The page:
Now that more women are venturing into and being granted more opportunities in filmmaking than ever before, one of the joys for cinephiles is seeing fresh female takes on previously masculine dominated genres. Is there any more macho genre than the gangster drama? The milieu Swedish writer/director Isabella Eklöfhas has chosen it for her feature debut, Holiday. In gangster movies, women have generally either been relegated to background eye candy at worst or Lady Macbeth figures at best. Eklöf takes a gangster’s moll and places her front and centre in this uncompromising and provocative character study.
In the sun-baked setting of a Turkish resort town arrives Sascha (Victoria Carmen Sonne), a pretty young Danish girl who has found herself occupying the dual roles of drug mule and trophy girlfriend for gangster Michael (Lai Yde), who has brought his extended crime family for a trip that combines business with pleasure.
From a slap administered as punishment for “borrowing” a sum of money from the wad of cash she smuggled through Turkish customs, to the extended and graphic sexual assault that will likely constitute much of the dialogue around Eklöf’s confrontational debut, Sascha endures a myriad of physical and psychological abuses from her boss. ‘Endure’ is the key word, as though every time she receives a smack she reacts as though momentarily caught off guard, she quickly composes herself and returns to her business as though having been merely pricked by a thorn. What’s most disturbing about Holiday is how its protagonist has accepted this life for herself, willing to trade her agency for the “glamorous” lifestyle afforded by such submission. What life must she be escaping from?
Eklöf forces us to watch as her heroine makes a series of bad decisions. When Sacha ignores a local man’s warning that her trailing scarf is going to get caught up in the wheel of her rented moped, Eklöf cuts to the aftermath of a crash, and it’s clear that Sacha is every parent’s nightmare, one of those young women who go out of their way to ignore the advice of those looking out for her.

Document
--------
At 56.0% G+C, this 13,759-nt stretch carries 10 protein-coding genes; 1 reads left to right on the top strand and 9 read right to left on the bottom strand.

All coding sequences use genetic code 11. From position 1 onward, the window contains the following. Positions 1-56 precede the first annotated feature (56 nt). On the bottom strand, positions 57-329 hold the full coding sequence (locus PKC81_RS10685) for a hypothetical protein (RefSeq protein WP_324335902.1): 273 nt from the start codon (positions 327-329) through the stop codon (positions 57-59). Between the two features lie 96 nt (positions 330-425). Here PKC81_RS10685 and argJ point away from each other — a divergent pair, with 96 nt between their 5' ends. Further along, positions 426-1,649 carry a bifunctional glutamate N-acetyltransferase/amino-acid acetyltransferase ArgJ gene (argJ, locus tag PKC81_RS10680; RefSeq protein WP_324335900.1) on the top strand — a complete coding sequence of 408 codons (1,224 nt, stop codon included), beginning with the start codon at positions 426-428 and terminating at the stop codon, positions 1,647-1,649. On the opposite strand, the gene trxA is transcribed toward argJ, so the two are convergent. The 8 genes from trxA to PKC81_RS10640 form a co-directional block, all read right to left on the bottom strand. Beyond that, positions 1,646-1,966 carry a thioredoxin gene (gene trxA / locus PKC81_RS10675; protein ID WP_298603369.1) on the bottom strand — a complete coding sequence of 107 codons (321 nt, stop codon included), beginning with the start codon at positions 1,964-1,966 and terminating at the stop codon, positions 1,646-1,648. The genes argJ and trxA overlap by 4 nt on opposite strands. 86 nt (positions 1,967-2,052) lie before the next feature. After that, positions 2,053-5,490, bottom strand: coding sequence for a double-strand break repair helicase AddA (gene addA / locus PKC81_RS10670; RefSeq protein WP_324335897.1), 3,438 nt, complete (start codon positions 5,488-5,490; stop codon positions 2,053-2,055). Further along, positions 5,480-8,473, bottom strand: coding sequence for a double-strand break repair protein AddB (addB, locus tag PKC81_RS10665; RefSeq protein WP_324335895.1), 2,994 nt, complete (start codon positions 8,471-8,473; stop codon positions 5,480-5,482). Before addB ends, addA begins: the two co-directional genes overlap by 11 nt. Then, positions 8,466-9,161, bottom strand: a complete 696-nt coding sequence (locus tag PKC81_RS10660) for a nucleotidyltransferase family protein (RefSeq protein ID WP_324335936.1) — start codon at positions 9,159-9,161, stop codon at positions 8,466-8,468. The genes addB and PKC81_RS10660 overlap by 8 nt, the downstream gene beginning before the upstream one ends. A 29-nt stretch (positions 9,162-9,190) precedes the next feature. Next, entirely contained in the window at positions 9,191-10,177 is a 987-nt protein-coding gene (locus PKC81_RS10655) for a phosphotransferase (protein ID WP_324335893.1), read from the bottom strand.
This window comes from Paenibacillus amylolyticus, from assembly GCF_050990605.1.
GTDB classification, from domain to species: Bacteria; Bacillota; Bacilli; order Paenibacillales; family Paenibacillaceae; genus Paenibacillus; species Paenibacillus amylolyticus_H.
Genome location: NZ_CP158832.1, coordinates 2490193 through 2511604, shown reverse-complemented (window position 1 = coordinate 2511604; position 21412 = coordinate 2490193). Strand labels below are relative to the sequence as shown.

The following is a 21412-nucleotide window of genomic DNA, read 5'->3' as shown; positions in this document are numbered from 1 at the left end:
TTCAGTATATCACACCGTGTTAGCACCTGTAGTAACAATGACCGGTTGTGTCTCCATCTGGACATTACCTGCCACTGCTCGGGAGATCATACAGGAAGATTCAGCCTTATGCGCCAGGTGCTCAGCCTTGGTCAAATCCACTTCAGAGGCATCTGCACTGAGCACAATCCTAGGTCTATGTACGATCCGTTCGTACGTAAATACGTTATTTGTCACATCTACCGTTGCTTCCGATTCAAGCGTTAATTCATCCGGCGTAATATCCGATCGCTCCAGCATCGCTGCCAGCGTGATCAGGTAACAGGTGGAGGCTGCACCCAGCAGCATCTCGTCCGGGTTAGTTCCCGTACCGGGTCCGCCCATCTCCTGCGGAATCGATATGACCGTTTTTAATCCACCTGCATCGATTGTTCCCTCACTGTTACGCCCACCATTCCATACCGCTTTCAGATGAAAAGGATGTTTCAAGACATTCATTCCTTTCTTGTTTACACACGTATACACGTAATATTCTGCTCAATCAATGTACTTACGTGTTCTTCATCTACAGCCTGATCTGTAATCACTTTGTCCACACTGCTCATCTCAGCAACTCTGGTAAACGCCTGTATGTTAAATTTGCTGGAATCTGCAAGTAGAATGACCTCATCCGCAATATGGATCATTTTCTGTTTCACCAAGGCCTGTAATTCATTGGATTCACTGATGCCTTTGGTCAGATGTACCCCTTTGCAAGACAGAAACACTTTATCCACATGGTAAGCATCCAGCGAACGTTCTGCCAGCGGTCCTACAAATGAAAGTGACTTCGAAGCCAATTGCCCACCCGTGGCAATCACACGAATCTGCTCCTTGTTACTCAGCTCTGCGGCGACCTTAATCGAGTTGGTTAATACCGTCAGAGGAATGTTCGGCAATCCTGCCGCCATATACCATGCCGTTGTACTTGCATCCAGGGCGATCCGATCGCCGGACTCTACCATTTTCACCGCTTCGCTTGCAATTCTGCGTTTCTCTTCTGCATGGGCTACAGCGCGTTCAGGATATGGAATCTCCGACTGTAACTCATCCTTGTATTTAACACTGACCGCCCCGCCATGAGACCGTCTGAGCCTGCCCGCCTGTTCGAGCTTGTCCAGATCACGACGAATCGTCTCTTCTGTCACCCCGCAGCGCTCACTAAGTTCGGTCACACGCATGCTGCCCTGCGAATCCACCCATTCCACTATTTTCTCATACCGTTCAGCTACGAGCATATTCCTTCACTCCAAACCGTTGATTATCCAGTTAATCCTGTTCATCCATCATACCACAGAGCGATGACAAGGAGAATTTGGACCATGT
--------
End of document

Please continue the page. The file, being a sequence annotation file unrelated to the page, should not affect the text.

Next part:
The worst choice Sacha makes is in engaging the attention of handsome Dutch wannabe lothario Tomas (Thijs Römer), igniting a jealous rage in Michael. In two lengthy scenes late on, Eklöf mines unbearable tension from Michael’s use of Sacha as a pawn in his power game with his younger love rival. Yet Eklöf doesn’t make things as black and white as positing Tomas as Sacha’s potential saviour; rather we grow to view him as merely a cowardly version of Michael, who at least is honest in his intentions towards Sacha. You get the sense that this a movie made by a woman who views “nice guys” with a healthy dose of suspicion.
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Much like Clint Eastwood’s story of an unlikely drug runner, The Mule, Holiday is essentially a workplace drama decked out in genre scrubs. It has much to say about the power dynamic between employers and employees, and the abuse so many workers are willing to accept simply because they aren’t willing to walk away from the lifestyle their wages have accustomed them to. Like Eastwood’s drug mule, Sacha finds her physical appearance a useful tool to get by in a society where the odds are increasingly stacked against her. We meet Sacha first as a timid, vacuous airhead, but by the end of this striking film, we realize we’ve just witnessed the origin story of a super-villainess.
Holiday - 4 1/2 stars out of 5
Directed by: Isabella Eklöf; Starring:Victoria Carmen Sonne, Lai Yde, Thijs Römer